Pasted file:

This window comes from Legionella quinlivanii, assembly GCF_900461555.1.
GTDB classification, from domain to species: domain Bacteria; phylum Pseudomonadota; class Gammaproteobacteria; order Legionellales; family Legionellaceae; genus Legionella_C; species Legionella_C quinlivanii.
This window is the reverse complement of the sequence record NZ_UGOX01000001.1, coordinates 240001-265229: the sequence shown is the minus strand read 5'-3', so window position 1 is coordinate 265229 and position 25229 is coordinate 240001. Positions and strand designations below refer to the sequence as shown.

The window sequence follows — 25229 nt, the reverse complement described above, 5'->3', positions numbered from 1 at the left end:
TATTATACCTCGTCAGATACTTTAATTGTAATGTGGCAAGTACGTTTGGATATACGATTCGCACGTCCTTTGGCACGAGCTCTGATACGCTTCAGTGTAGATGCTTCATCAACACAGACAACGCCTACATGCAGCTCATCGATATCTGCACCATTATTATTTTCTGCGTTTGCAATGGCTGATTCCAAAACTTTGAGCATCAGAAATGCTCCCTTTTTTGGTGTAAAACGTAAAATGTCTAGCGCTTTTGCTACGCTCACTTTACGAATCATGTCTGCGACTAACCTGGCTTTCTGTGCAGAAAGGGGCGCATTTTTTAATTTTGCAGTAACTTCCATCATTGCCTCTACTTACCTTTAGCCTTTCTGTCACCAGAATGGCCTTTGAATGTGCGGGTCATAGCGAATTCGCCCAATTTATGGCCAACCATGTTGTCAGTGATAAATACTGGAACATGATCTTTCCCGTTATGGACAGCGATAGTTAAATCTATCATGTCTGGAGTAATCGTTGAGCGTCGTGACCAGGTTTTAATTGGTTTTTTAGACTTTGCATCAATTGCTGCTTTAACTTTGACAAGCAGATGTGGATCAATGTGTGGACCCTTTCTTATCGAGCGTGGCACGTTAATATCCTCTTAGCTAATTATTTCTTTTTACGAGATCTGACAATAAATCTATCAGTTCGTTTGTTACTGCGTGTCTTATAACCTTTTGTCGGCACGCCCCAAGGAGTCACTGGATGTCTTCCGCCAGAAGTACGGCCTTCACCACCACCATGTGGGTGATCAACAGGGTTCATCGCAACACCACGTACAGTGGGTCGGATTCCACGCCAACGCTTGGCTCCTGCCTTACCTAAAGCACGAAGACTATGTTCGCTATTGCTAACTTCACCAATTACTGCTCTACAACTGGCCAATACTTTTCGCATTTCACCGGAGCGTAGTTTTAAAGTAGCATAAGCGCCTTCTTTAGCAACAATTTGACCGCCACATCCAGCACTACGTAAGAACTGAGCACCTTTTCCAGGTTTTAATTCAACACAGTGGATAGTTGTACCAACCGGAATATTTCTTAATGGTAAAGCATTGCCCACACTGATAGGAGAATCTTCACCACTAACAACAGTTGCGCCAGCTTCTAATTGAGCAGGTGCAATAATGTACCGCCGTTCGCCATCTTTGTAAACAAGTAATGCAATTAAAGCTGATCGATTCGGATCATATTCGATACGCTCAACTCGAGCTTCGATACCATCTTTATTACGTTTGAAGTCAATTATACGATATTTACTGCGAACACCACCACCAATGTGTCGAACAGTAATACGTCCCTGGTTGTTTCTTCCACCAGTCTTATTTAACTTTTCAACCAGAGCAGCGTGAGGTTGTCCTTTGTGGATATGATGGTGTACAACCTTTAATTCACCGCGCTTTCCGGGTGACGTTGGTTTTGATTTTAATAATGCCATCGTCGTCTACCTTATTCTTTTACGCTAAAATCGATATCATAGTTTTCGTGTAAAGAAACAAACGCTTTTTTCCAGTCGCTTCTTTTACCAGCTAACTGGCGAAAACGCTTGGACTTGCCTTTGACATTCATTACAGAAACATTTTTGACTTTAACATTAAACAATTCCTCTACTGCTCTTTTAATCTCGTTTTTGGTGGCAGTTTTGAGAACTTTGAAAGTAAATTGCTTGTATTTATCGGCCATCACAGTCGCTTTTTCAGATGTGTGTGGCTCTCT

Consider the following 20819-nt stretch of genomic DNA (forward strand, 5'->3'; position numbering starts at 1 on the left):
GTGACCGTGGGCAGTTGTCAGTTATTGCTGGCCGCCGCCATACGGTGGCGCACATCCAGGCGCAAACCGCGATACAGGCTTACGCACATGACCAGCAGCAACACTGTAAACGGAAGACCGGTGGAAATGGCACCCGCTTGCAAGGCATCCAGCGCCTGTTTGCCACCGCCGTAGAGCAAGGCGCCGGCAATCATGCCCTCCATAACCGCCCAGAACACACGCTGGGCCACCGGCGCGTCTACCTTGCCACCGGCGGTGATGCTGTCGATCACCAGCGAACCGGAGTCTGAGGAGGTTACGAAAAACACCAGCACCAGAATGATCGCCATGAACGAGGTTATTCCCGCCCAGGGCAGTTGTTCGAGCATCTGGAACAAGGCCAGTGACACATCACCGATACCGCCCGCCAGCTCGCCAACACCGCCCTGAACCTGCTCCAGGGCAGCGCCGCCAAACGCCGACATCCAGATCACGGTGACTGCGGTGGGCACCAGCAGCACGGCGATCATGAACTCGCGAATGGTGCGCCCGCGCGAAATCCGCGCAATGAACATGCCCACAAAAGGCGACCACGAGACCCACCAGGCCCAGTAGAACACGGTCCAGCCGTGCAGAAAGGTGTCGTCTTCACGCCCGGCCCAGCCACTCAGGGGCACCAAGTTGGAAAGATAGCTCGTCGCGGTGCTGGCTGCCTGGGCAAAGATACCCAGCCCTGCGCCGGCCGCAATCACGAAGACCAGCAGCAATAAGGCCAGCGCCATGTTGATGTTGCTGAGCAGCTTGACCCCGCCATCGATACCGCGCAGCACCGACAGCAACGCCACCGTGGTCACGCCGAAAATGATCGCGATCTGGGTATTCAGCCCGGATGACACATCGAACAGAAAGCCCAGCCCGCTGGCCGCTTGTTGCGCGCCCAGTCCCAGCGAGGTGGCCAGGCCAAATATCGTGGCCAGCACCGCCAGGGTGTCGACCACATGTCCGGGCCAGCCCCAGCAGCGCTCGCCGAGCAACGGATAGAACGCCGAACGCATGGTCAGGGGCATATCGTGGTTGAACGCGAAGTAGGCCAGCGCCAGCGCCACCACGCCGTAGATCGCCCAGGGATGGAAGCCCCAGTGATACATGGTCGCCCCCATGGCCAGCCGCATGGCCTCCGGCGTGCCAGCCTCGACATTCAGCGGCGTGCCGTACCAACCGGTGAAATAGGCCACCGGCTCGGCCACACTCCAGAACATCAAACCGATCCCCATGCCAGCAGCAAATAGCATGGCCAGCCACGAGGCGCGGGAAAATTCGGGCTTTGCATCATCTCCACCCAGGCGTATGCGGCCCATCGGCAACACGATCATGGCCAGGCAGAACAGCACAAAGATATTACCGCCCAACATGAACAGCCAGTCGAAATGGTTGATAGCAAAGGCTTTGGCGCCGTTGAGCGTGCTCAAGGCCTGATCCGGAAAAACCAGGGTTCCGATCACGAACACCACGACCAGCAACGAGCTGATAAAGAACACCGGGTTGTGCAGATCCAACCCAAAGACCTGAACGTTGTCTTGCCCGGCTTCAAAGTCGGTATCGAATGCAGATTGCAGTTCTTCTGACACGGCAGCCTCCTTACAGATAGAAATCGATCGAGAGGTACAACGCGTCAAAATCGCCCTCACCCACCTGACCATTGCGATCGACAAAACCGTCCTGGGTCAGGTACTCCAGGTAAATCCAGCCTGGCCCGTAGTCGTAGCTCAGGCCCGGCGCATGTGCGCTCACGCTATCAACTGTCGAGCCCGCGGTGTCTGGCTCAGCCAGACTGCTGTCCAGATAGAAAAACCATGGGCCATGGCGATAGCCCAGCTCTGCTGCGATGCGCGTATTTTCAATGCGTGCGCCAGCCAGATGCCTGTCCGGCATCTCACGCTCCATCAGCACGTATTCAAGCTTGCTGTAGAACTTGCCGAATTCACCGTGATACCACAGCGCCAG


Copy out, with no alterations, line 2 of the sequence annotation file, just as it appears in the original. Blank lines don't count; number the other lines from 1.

GTDB classification, from domain to species: domain Bacteria; phylum Pseudomonadota; class Gammaproteobacteria; order Legionellales; family Legionellaceae; genus Legionella_C; species Legionella_C quinlivanii.